How can you beat an all-cash offer?

This year has been a competitive one for many home buyers in Seattle. One out of five homes in Seattle and the Eastside has been bought with cash this year. Many buyers face competing bids and often folks will lose to the seemingly unbeatable “cash offer”, sometimes on multiple occasions. Losing multiple times to cash buyers is disheartening and will invoke more than a twinge of envy in home buyers who need a mortgage. If you need a mortgage, don’t be discouraged. You can beat an all-cash offer with the right strategies.

An all-cash offer does not imply a discount in a competitive market

cashWe’ve been on the seller’s side of many competing bids this year and have received many all-cash offers. There is a hubris among some cash buyers that leads them to believe that their cash offer is so superior to others that they can command a substantial discount relative to everyone else. We’ve seem cash buyers try to get $10k, $20k or even $50k off or a list price because they have cash. If there are multiple offers with mortgages and higher purchase prices, those offers often win. In fact, our sellers have routinely discarded the all-cash offer immediately because the price is so low.

Demonstrate that your mortgage is low-risk

From a seller’s perspective, there is little risk in an offer that has a mortgage, provided that the buyer demonstrates that they are well-qualified. Make sure you put forth the best down payment you can, and get yourself a loan officer who can sell your financing prowess to the listing agent. Be sure to mention your great employment status, strong credit scores, etc. Your real estate agent and lender need to pitch the seller and their agent on what a strong buyer you are. Give them the utmost confidence that you can get the loan closed, even if that means sharing a few more details than you normally would.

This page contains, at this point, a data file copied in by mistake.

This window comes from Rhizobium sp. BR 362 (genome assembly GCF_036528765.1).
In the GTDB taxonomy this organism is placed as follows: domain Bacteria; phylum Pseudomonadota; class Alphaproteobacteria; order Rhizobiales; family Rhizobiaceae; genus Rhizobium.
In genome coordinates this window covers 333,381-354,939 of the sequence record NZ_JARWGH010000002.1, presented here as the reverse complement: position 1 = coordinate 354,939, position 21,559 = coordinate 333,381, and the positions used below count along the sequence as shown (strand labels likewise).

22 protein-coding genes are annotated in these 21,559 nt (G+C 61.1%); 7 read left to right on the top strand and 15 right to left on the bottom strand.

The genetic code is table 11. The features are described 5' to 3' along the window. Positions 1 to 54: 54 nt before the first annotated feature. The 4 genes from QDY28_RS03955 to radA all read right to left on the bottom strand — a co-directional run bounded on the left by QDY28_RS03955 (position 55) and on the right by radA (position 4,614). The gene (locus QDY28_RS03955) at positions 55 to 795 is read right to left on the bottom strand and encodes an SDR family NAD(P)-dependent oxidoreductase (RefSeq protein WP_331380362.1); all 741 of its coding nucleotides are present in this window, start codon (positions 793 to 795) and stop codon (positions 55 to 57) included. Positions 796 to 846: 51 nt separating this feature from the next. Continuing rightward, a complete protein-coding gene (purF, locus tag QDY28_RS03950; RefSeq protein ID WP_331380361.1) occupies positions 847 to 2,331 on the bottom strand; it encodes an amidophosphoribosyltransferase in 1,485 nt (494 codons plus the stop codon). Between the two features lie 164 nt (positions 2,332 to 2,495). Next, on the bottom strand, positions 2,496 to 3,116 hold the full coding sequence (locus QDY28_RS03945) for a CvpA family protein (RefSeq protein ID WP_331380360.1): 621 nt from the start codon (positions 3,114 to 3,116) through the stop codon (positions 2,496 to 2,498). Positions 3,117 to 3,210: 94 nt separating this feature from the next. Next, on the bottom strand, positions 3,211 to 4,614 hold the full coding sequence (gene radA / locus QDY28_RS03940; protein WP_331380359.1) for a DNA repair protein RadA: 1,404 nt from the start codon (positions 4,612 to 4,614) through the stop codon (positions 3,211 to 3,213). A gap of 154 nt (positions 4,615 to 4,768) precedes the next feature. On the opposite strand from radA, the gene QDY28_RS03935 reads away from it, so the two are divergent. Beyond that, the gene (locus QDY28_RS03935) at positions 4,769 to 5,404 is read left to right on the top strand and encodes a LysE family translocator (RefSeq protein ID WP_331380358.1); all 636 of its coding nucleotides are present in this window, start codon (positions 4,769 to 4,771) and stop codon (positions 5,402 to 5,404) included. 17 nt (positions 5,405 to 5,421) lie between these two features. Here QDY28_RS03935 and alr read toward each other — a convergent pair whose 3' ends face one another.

If you were a seller, would you really sacrifice an additional $25k to go with a cash offer when there is a really strong buyer in the mix who still needs a mortgage? Of course you wouldn’t.

Make all of the other terms excellent

An offer to buy a home is more than just the offer price. Terms play a role in the seller’s decision-making process. Look for all contingencies in the offer and try to waive them upfront. You can pre-inspect the home and waive your inspection contingency. You can also approve the seller disclosure and title report ahead of time.

You may even want to consider removal of your financing and appraisal contingencies. With strong income, little debt and strong credit scores, there is very little chance that your financing is going to fail, provided that you did all of the necessary homework with your lender for your pre-approval. You can also get a strong feel for what the home may appraise for by looking at recent sales nearby. If you’ve got enough cash, a shortfall in your appraisal can be overcome as well. The bank will loan you less money and you’ll have to bring a little more to the closing table. There are risks to removal of these contingencies, but if you educate yourself on the risk, you can be comfortable with their removal.

Lastly, give the seller exactly what they want on the remaining terms. If they need a specific closing date or move-out date, then accommodate their request. If they don’t want to sell their washer/dryer, don’t try to negotiate for them. Give the seller an offer that they can sign on-the-spot with no changes.

Pay a little more

Money talks for most home sellers. If you pit two nearly identical offers against one another, if one of them is all-cash, it will win. What if the offer with the mortgage offers $1k more than the cash offer? Probably still wouldn’t change the seller’s decision. But what if the offer with the mortgage offers $5k or $10k more? Now you’ve got the seller’s attention with an amount that may change their behavior and sway them to accept your offer.

Sometimes cash is the only option

There are properties that have lending problems. If the home has very obvious repair issues like a leaky roof, missing kitchen or unfinished construction, it may not qualify for a regular mortgage. In condos, HOA lititgation, too many rentals or large special assessments can also prevent a buyer from getting a mortgage. For properties like this, sometimes cash is the only option.

Don’t get discouraged

If you are in a hyper-competitive market segment, you can lose to cash buyers a few times in a row. It is natural to feel frustrated, and it will make you feel that buying a great home in your price range is out of your reach because everyone else seemingly has large piles of cash sitting around.

Don’t despair. Not every buyer is a cash buyer, and many cash buyers can be beaten with the right offer. Every buyer we’ve ever worked with eventually gets a home. Sometimes you just need to stick with it and keep trying.